Public Trust Advisors Blog

An Insider's Perspective on Public Trust Advisors, LLC

Posted on Wed, Sep 13, 2017

We are pleased to feature a Q&A interview by Emmie Madison, Content Writer for Public Trust Advisors, LLC (Public Trust), with Portfolio Managers Neil Waud and Randy Palomba. We discussed their experience, the economic landscape, and managing local government funds.

Neil Randy Blog.pngQ: How long have you been with Public Trust, and overall how long have you been managing portfolios?

Neil Waud: I have been with Public Trust since the very beginning, and I have been investing cash since 2000.

Randy Palomba: I’m also fortunate enough to have been with Public Trust since inception, and I’ve been investing cash in the public sector for over 30 years now. Time flies!

Q: You’ve been working together for a while now, right? How long? What’s the team like?

Neil: Randy and I have worked together since July of 1995. For the past twenty plus years, Randy has been a mentor for me, always willing to share his thoughts and observations while helping me hone my craft. As the Public Trust team continues to grow, Randy’s guidance has fostered a culture that shares institutional knowledge while encouraging new ideas. By design, our trading desk is a lively environment where the team openly debates our investment strategy as we discuss the prudent management of our clients’ investable funds.

Randy: Neil and I have been working together for over twenty years if I remember correctly. We both started in Client Service roles and progressed to Portfolio Managers. We have a solid team that allows us to share ideas and execute trades that are the best ones for the clients we serve.

Q: You both are CFA® charterholders, so what does that mean?  Who else on your team is a current CFA® charterholder?

Neil: The Chartered Financial Analyst (CFA) credential is offered to investment professionals through the CFA Institute. To earn the CFA credential, candidates must demonstrate a firm grasp of portfolio management, various investment tools, and the ethical standards required as a professional. To become a CFA charterholder, you must pass three levels of exams that rigorously test your investment related knowledge. Once earned, you are encouraged to continue your professional development while holding yourself to the highest ethical standards.Neil Quote Blog.png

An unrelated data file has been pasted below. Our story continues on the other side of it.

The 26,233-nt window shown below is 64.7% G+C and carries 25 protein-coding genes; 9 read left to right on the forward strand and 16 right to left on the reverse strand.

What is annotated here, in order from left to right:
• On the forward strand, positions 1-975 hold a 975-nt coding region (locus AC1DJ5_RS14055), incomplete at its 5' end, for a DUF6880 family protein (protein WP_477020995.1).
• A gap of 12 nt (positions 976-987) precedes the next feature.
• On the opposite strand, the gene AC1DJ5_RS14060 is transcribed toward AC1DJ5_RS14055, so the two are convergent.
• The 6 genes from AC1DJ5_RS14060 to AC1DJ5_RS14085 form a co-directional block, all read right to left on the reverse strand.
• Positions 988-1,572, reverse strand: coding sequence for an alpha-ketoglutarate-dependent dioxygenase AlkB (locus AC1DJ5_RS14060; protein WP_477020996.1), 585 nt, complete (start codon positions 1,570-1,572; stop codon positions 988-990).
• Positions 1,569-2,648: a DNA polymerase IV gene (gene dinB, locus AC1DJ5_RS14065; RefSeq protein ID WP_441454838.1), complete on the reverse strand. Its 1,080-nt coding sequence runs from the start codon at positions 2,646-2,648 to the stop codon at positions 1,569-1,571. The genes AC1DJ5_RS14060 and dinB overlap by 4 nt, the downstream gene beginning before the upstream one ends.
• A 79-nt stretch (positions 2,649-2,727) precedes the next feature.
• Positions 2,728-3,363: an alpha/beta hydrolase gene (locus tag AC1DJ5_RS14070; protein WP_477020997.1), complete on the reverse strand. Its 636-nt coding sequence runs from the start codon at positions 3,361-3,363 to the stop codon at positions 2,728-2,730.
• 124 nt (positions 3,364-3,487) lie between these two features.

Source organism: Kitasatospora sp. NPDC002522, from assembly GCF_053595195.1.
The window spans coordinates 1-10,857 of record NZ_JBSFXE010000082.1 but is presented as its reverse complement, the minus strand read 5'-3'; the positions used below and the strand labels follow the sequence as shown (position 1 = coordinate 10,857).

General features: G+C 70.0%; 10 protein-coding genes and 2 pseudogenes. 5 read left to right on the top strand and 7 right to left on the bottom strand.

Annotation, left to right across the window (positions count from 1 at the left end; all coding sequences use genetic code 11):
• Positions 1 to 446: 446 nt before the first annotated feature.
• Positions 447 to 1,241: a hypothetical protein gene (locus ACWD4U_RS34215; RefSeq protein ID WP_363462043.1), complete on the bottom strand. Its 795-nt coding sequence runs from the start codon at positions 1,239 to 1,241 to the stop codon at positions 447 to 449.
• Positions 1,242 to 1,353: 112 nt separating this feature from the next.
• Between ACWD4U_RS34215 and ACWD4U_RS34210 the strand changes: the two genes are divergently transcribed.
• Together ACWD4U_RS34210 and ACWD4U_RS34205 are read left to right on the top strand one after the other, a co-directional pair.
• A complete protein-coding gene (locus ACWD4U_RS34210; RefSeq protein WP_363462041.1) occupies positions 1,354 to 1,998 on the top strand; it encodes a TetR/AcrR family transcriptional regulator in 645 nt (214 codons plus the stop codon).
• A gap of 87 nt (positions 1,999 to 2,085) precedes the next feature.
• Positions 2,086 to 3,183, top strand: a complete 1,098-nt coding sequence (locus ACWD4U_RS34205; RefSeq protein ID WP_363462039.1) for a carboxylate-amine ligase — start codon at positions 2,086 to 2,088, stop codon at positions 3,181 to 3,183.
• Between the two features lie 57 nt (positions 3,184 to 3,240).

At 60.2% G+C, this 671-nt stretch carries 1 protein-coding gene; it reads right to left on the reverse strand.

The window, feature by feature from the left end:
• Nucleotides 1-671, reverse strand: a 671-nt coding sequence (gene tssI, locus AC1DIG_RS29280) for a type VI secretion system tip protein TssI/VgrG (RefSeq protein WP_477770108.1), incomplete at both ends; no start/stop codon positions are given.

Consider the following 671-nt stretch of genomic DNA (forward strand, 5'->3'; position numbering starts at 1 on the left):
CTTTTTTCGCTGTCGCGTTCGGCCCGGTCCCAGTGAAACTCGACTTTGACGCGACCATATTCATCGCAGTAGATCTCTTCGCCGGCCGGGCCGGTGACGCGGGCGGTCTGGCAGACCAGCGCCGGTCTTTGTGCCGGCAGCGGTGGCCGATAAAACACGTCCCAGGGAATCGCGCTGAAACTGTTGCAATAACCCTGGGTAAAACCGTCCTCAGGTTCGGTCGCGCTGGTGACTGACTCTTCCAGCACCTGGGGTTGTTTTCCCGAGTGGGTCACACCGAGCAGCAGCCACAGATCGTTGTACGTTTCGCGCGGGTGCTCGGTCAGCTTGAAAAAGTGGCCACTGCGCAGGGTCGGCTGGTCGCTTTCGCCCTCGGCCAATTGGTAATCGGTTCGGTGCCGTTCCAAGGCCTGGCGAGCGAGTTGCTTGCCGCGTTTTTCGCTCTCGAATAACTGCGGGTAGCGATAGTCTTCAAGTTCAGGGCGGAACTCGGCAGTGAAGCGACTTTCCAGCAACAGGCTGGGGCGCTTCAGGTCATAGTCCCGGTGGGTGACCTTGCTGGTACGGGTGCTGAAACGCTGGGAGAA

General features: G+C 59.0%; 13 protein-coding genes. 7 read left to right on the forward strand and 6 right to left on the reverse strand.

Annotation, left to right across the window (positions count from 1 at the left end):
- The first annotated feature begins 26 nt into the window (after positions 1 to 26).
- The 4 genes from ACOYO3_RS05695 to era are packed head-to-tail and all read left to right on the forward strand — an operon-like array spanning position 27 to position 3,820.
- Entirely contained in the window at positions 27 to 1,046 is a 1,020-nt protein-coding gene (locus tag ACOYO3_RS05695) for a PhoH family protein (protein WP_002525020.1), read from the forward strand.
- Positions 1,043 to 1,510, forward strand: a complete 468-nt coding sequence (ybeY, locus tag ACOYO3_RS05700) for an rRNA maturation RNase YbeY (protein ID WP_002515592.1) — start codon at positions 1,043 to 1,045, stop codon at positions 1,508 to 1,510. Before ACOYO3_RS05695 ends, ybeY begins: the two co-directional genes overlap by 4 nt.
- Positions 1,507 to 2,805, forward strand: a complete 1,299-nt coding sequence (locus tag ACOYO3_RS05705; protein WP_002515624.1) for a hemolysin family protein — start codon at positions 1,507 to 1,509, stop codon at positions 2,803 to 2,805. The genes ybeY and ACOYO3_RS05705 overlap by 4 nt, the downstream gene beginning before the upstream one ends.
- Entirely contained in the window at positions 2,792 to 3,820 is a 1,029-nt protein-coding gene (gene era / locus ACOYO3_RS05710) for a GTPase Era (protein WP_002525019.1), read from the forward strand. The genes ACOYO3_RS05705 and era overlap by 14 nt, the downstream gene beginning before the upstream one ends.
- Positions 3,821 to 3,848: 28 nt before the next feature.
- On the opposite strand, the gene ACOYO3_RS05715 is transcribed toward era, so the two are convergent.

Randy: To build on what Neil said, Public Trust encourages everyone on the team to go through the program. We have three members of the team that have completed the requirements for CFA designation and have an additional four members of the team currently enrolled in the program working toward their designation.

Q: What is your overall strategy on investing on behalf of governmental entities?

Neil: The safety of public funds is always the primary objective when developing our investment strategy. An emphasis on high quality securities, diversification, and the minimization of volatility helps ensure our clients’ portfolios maintain an appropriate balance of safety and liquidity throughout market cycles.

Randy: Safety! Safety of principal and liquidity of funds. These are taxpayer dollars we are investing. It is extremely important to ensure these funds are invested safely and in compliance with governing legislation as well as the clients’ investment policies.

Q: Do you have anything you want Public Trust clients to know about how their investments are being managed?

Neil: Prudent investment management mandates a thorough credit analysis of the counterparties we lend to and strict adherence to our clients’ liquidity needs. Having met these requirements, we then focus on maximizing investment returns. While we work in a competitive landscape, at the end of the day we need to be mindful of the old axiom: “it is the return of your principal not the return on your principal that matters most to our Participants.”

Randy: I’m proud of the team we have assembled and the comradery we have in doing the best job we can for our clients. It’s a real team effort with everyone working together to produce a superior product for our clients.

Q: We’ve seen some changes in the market this past year. What is your take on the current market?

Neil: Since the November election, we have seen a shift in market sentiment. The initial optimism of deregulation, tax reform, and fiscal stimulus in Washington driving growth and inflation metrics higher has given way to the reality of a polarized political process that will take some time to unravel. For the past eight years, the U.S. economy has experienced relatively steady but unspectacular growth. While sufficient enough to tighten the labor market to pre-crisis levels, the growth has not translated into rising inflation. While the stock market continues to press towards new highs, inflation will likely need to rise for interest rates to push higher.